414784 Strategies for H2 Production By Steam Reforming of Ethanol with Pressure Swing Adsorptive Reactor

Tuesday, November 10, 2015: 8:30 AM
Salon J (Salt Lake Marriott Downtown at City Creek)
Yi-Jiang Wu1, Ping Li1, Jian-Guo Yu1 and Alírio E. Rodrigues2, (1)School of Chemical Engineering, East China University of Science and Technology, Shanghai, China, (2)Department of Chemical Engineering, Laboratory of Separation and Reaction Engineering, Associate Laboratory LSRE/LCM, University of Porto, Faculty of Engineering, Porto, Portugal

Strategies for H2 Production by Ethanol Steam Reforming
with Pressure Swing Adsorptive Reactor

Yi-Jiang Wu1, Ping Li1, Jian-Guo Yu1 and Alirio E. Rodrigues2*

1 School of Chemical Engineering, East China University of Science and Technology,

Shanghai 200237, China

2 Laboratory of Separation and Reaction Engineering, Associated Laboratory LSRE/LCM,
Department of Chemical Engineering, Faculty of Engineering, University of Porto,

Rua Dr. Roberto Frias s/n, Porto 4200-465, Portugal

Tel. 0086-021-64252171           Email: wuyijiang@ecust.edu.cn

Ethanol, which can be produced from renewable biomass resources, is an ideal feedstock for H2 production, and the overall reaction of ethanol steam reforming can be described as:

CH3CH2OH(g)+3H2O(g)↔6H2(g)+2CO2(g) (¦¤H0298K = +173.3 kJ∙mol-1  (1)

However, the product stream always contains a large amount of CO2, and other undesired products from side reactions. By using an adsorptive reactor, where steam reforming reaction with in-situ CO2 adsorption taking place, the thermodynamic equilibrium can be shifted towards the product side, which is known as sorption-enhanced reaction process (SERP) (Hufton et al., 1999). Most researches have focused on the reaction stage where SERP was performed with different catalysts and adsorbents, while the cyclic operation process for H2 production from SERP with ethanol as feedstock is yet to be developed and improved.

In this work, a two-dimensional reactor model developed in our previous work (Wu et al., 2014a) has been employed, since the temperature gradient in radial direction is found able to affect the H2 production performance comparing with the one-dimensional reactor model (Wu et al., 2014b) where the effect of radial temperature difference is ignored. A model considering multi-compound and overall mass balance, Ergun relation for pressure drop, energy balance for the bed-volume element, and nonlinear adsorption equilibrium isotherm coupled with reactions to describe coupled mass, momentum and heat transport phenomena within the adsorptive reactor. Numerical solution of model equations for the cyclic process was obtained by orthogonal collocation with finite elements method. Besides, Ni-based hydrotalcite (Wu et al., 2013b) has been used as the reforming catalyst and the high temperature CO2 adsorbent employed is the K-promoted hydrotalcite (Wu et al., 2013a), as shown in Fig.1.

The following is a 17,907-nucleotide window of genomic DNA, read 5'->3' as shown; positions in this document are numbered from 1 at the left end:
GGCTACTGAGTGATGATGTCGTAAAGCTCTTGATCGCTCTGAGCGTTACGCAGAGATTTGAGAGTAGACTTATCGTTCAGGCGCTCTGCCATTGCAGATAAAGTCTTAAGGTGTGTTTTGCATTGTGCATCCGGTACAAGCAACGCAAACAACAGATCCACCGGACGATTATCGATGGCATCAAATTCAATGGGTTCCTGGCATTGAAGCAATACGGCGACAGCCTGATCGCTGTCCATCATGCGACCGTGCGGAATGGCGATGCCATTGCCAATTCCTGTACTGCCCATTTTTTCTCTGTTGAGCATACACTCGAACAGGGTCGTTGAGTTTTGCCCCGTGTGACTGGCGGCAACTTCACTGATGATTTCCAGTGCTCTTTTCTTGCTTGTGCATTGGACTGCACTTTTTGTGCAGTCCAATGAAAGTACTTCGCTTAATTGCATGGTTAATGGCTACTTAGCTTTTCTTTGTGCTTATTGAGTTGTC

Figure 1 2D reactor model used in this work

The effect of different operating strategies on the performance of cyclic pressure swing sorption-enhanced ethanol steam reforming for high-purity H2 production has been investigated. The feasibility and effectiveness of conventional pressure swing SERP operating procedure and the use of reactive regeneration (with 10% of H2 in the feed during the regeneration step) instead of direct steam purge developed by (Xiu et al., 2002) have been investigated. A schematic diagram is illustrated in the following Figure 2.


Figure 2 Schematic diagram of the cyclic operation for sorption-enhanced ethanol steam reforming

The simulation of a cyclic pressure swing process has been constructed accordingly with the following steps:

l  Reaction (co-currently to feed). Sorption-enhanced reaction process at pH;

l  Depressurization (counter-currently to feed).  Pressure of the column is reduced to atmospheric pressure (pL);

l  Regeneration (counter-currently to feed). Regenerating the CO2 sorbent by steam (yH2O = 100%) or steam with hydrogen (yH2O = 90% and yH2 = 10%) at pL;

l  Purge (counter-currently to feed). Purging the column with H2 and steam gas-mixture (yH2 = yH2O = 50%) with a pressure increase to pH before the next cycle.

Finally, the effects of operating conditions (reaction temperatures, pressures, length of each step, feeding flow rate as well as the used of reactive regeneration) on the hydrogen purity, productivity and energy efficiency have been investigated by numerical simulation. High purity H2 product (> 99 mol%, dry basis) with traces of CO content (< 30 ppm) can be produced directly from the pressure swing adsorptive reactor.


Hufton, J.R., Mayorga, S., Sircar, S., 1999. Sorption-enhanced reaction process for hydrogen production. AIChE J. 45, 248-256.

Rohland, B., Plzak, V., 1999. The PEMFC-integrated CO oxidation °ª a novel method of simplifying the fuel cell plant. J. Power Sources 84, 183-186.

Wu, Y.-J., Li, P., Yu, J.-G., Cunha, A.F., Rodrigues, A.E., 2013a. K-Promoted Hydrotalcites for CO2 Capture in Sorption Enhanced Reactions. Chem. Eng. Technol. 36, 567¨C574.

Wu, Y.-J., Li, P., Yu, J.-G., Cunha, A.F., Rodrigues, A.E., 2013b. Sorption-enhanced steam reforming of ethanol on NiMgAl multifunctional materials: experimental and numerical investigation. Chem. Eng. J. 231, 36-48.

Wu, Y.-J., Li, P., Yu, J.-G., Cunha, A.F., Rodrigues, A.E., 2014a. Sorption-enhanced steam reforming of ethanol For Continuous High-Purity Hydrogen Production: 2D Adsorptive Reactor Dynamics and Process Design. Chem. Eng. Sci. 118, 83-93.

Wu, Y.-J., Li, P., Yu, J., Cunha, A.F., Rodrigues, A.E., 2014b. High-Purity Hydrogen Production by Sorption-Enhanced Steam Reforming of Ethanol: A Cyclic Operation Simulation Study. Ind. Eng. Chem. Res. 53, 8515¨C8527.

Xiu, G.-h., Li, P., E. Rodrigues, A., 2002. Sorption-enhanced reaction process with reactive regeneration. Chem. Eng. Sci. 57, 3893-3908.


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